The United States vs. Windsor: What same-sex marriage means financially Featured

7:35am EDT September 10, 2013
Andrew Whitehair, Tax Manager, Zinner & Co. LLP Andrew Whitehair, Tax Manager, Zinner & Co. LLP

The United States Supreme Court’s decision in the case of The United States v. Windsor essentially ruled the federal Defense of Marriage Act (DOMA) unconstitutional and allows for same-sex couples who are validly married under state law to be treated as married for federal purposes. While this case is viewed as a huge civil rights win, it could potentially be a huge financial win for same-sex couples, but the ruling has raised as many questions as it has answered particularly in states such as Ohio that do not currently recognize same-sex marriage. Here is what the recent ruling on DOMA means from a financial standpoint.  

Tax advantages of being married for federal purposes

From a purely tax perspective and especially for couples with a primary breadwinner, the tax advantages of being married for federal purposes generally trump filing separate returns. In the wake of Windsor, legally married same sex couples may actually now be required to file joint Federal returns just as their different sexed counterparts do or face the negative impact of married filing separately status. For those same sex couples legally married for state purposes, the following Federal tax benefits should now be available:

  • Joint filing of income tax returns
  • Spousal inherited IRAs & required minimum distributions
  • Tax-free employer benefits
  • Income, estate & gift tax relief for spousal transfers
  • Deductible alimony
  • Favorable divorce tax treatment
  • Adoption tax credit

Additionally, a host of other Federal benefits including Social Security, Medicare, Medicaid, family medical leave, and military benefits may now be available for legally married same-sex couples. 

Seem too good to be true?

Possibly, at least for now for same-sex couples residing in Ohio. The couple in the Windsor case resided in New York which currently is among the 13 states that recognize same-sex marriage. It seems clear that legally married couples residing in states that recognize same sex marriage will be treated as married for federal purposes. However, further guidance is still needed for residents of states such as Ohio which currently has a constitutional amendment banning recognition of same sex marriage. It remains unclear whether the state in which the marriage took place or the state of domicile controls for federal purposes. 

Guidance may be forthcoming. In a recent case from the Southern District of Ohio, Obergefell v. Kasich, the plaintiffs are challenging the constitutionality of the Ohio laws forbidding recognition of legal same sex marriages from other states. The judge overseeing the case issued a temporary restraining order barring the local Ohio registrar of death certificates from accepting a death certificate which did not recognize a legal same sex marriage solemnized outside of Ohio. The judge’s order points out that “throughout Ohio’s history, Ohio law has been clear: a marriage solemnized outside of Ohio is valid in Ohio if it is valid where solemnized.” [1]  Ultimately, it remains to be seen how state law will be decided in Obergefell and similar cases, but the discussion has already begun on whether a same-sex marriage from another state will be valid under Ohio law.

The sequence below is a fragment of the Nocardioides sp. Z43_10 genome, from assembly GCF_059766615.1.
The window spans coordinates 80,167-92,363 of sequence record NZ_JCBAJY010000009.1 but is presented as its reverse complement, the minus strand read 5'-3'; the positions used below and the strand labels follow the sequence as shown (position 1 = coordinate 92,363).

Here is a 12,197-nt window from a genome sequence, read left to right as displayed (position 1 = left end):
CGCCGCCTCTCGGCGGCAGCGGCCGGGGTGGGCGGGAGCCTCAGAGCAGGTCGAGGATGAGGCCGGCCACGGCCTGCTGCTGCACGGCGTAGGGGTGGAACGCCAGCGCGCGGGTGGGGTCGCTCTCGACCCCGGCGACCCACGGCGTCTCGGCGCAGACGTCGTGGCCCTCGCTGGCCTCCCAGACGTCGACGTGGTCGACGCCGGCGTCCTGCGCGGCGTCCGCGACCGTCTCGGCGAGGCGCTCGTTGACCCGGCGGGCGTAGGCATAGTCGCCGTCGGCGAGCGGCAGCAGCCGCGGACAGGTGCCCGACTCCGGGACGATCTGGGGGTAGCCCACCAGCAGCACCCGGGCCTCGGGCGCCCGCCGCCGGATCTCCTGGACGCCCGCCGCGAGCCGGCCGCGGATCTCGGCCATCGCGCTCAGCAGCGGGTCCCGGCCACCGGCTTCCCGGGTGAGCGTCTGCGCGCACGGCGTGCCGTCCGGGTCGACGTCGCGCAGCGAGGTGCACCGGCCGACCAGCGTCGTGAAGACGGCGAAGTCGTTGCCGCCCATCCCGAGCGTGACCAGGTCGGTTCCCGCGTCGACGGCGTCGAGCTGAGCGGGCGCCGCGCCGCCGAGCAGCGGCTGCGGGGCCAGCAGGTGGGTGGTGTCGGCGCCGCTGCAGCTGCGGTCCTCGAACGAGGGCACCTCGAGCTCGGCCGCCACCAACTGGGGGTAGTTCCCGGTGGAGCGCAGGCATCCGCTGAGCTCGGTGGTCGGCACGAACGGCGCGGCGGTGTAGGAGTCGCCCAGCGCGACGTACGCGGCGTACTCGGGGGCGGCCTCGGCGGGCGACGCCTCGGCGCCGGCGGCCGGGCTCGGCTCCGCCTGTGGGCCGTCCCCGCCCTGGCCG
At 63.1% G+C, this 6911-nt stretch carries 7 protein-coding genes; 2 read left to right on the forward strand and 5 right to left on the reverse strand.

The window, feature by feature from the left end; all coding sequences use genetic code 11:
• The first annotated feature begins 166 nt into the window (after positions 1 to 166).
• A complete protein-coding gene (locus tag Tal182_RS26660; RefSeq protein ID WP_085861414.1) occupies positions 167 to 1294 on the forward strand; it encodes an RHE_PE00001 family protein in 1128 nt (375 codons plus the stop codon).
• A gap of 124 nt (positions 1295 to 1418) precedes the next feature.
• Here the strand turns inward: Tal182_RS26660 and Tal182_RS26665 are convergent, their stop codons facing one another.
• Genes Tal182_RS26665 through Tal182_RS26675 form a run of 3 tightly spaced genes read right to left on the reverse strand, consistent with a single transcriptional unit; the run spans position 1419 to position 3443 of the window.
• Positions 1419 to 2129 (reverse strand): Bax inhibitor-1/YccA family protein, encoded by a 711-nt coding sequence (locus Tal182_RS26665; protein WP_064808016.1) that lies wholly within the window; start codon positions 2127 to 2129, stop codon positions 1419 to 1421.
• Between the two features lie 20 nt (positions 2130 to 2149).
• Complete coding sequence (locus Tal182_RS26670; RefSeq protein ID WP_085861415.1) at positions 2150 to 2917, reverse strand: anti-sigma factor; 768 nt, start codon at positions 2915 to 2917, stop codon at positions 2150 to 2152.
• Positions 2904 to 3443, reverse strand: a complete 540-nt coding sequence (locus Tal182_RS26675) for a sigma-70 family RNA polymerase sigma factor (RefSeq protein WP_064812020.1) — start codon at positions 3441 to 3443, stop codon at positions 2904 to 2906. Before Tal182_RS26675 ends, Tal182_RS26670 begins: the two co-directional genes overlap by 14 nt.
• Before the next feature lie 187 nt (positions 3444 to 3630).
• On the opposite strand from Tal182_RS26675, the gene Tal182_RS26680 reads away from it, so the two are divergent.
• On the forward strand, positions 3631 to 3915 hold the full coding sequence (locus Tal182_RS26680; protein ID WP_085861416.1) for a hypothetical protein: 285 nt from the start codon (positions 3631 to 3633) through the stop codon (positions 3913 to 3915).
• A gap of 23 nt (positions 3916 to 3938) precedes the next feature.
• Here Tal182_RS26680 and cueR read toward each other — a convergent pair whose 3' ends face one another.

What steps should you take following Windsor?

The resolution of the various state issues and your individual circumstances will be major factors in helping you decide your financial options. Are you currently married? Considering marriage? How much do you and your partner earn? Is your spouse already included in your estate plan? Have you made lifetime transfers to your partner? Legally married same sex couples may want to consider filing amended individual income, gift, and/or estate tax returns for years still open under statute or filing protective claims for refunds depending upon their answers to the above questions. Other planning items to consider include reviewing your health plan options given that many plans will now cover same-sex spouses, reviewing your estate plan and beneficiary designations, and filing for federal benefits such as social security. Non-married same-sex couples who have long desired to marry may find new financial incentive to move forward.

The Internal Revenue Service responded to Windsor by issuing a statement that additional guidance will be forthcoming. In the meantime, the professionals at Zinner & Co. LLP can help you analyze the tax and financial impact of these recent changes and advise on an appropriate course of action, so you are well positioned to take advantage of these new benefits as the situation evolves.

Andrew L. Whitehair, CPA, is a Tax Manager at Zinner & Co. LLP. Reach him at (216) 831-0733 or awhitehair@zinnerco.com. 

  

[1]Obergefell v. Kasich United State District Court Southern District of Ohio Western Division. Case No. 1:13-cv-501. Judge Timothy S. Black. July 22, 2013.